Author: Mark Davis, English Content & Copywriter Expert at Qonto
When I’m asked what I like about working in an international environment, my answer is always the same: what’s not to like? Maybe it’s just my echo chamber talking; surrounded by colleagues from around the world who know for themselves all the benefits, perhaps I’ve become blind to any downsides.
I mean, how can you not enjoy daily insights into a whole spectrum of cultures, world-views and ways of working? What’s wrong with expanding your global professional network and learning how things work elsewhere in the world? How can developing soft skills and language skills not be a good thing?
But then again, I (London-born and raised) have spent the last 15 years working in fully international environments in France, most recently at Qonto.
Speaking to friends back in the UK, many are greatly tempted by the idea of a new challenge in a diverse, vibrant, international company. Yet, there are things holding them back: family, the language barrier, salary concerns or the complications of relocating.
But these practical hurdles are far from insurmountable. With the help of some globetrotting colleagues, I’d like to dispel some of the myths that prevent people taking their career abroad and ‘going international’.
Just how international is Qonto?
Qonto is headquartered in Paris with local offices in Milan, Barcelona, Berlin and, soon, Belgrade thanks to Qonto’s recent acquisition of Penta. As a result, around two-thirds of employees are French, 11% Italian, and 6% Spanish. Joining forces with Penta also means we’ll soon be onboarding over 200 additional Germany-based employees to the team.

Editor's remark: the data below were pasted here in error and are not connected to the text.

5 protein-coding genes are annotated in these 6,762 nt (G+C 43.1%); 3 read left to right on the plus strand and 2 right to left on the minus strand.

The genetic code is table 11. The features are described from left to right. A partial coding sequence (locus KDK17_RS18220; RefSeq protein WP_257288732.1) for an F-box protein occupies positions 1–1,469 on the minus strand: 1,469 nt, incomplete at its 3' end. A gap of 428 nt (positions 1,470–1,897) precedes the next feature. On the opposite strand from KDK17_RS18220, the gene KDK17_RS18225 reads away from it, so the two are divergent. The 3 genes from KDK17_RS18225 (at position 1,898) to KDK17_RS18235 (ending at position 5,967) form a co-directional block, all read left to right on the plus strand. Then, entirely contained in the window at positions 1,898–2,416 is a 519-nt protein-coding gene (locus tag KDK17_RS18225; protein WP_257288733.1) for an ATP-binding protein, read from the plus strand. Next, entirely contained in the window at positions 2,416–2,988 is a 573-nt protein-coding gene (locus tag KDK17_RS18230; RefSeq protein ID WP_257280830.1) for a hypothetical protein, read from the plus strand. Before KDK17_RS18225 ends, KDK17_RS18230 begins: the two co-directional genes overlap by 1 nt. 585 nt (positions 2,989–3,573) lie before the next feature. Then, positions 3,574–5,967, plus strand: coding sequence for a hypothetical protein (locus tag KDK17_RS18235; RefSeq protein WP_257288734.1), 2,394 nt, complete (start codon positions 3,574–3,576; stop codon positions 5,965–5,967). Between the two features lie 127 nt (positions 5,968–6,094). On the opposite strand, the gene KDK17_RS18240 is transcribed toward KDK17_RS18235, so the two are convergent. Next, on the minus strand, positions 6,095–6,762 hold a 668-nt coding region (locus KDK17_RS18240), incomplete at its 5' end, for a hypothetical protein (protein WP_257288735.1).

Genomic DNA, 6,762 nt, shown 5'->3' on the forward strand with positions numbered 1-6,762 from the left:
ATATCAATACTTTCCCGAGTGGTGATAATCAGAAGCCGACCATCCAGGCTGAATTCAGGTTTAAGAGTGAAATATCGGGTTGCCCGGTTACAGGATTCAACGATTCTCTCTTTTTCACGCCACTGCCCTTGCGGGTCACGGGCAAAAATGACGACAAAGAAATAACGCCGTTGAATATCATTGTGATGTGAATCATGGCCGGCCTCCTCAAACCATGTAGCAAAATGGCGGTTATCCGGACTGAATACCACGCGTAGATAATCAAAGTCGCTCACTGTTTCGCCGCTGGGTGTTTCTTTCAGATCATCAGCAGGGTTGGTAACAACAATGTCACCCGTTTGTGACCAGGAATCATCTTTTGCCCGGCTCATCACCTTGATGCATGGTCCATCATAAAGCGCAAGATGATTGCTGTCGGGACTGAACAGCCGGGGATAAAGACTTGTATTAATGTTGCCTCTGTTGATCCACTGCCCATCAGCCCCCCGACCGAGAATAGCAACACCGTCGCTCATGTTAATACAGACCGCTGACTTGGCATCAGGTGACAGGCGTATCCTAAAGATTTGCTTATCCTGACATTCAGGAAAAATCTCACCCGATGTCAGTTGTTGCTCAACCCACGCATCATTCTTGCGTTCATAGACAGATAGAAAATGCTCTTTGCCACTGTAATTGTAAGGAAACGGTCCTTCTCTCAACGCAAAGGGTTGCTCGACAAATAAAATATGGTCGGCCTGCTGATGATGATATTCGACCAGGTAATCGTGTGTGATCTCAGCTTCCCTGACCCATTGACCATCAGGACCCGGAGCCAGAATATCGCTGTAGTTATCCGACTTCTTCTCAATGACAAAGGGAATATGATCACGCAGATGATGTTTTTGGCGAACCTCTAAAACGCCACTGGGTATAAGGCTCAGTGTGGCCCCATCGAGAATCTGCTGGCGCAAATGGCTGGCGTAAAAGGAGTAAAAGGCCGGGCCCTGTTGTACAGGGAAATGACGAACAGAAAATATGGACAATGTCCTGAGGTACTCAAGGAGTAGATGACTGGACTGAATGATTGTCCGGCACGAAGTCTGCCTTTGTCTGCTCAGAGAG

The remaining staff come from a total of no fewer than 40 different countries. From Cameroon to China, USA to Ukraine, Mexico to Madagascar and Senegal to Sweden, Qonto is a rich blend of global influences.
The only unpinned region on the Qonto staff map is Australia, so we invite any Aussies out there to apply now and right this wrong! [UPDATE September 2022: the wrong has now been righted and Oz is now well and truly on the Qonto map.]
But I don’t speak French…
With so many nationalities and native languages on board, Qonto needs a global language and that, of course, is English. All meetings and internal communications are in English, meaning that the ability to speak French is not a pre-requisite to work at Qonto, regardless of the fact the company is registered in France.
🗣 “Having been exposed to French companies in the past as a consultant, I was worried about the need to speak French. However, from Day 1 it’s been smooth sailing. I’m the only non-French speaker in the executive team yet they always speak in English when we meet, even when I’m not actively in the conversation.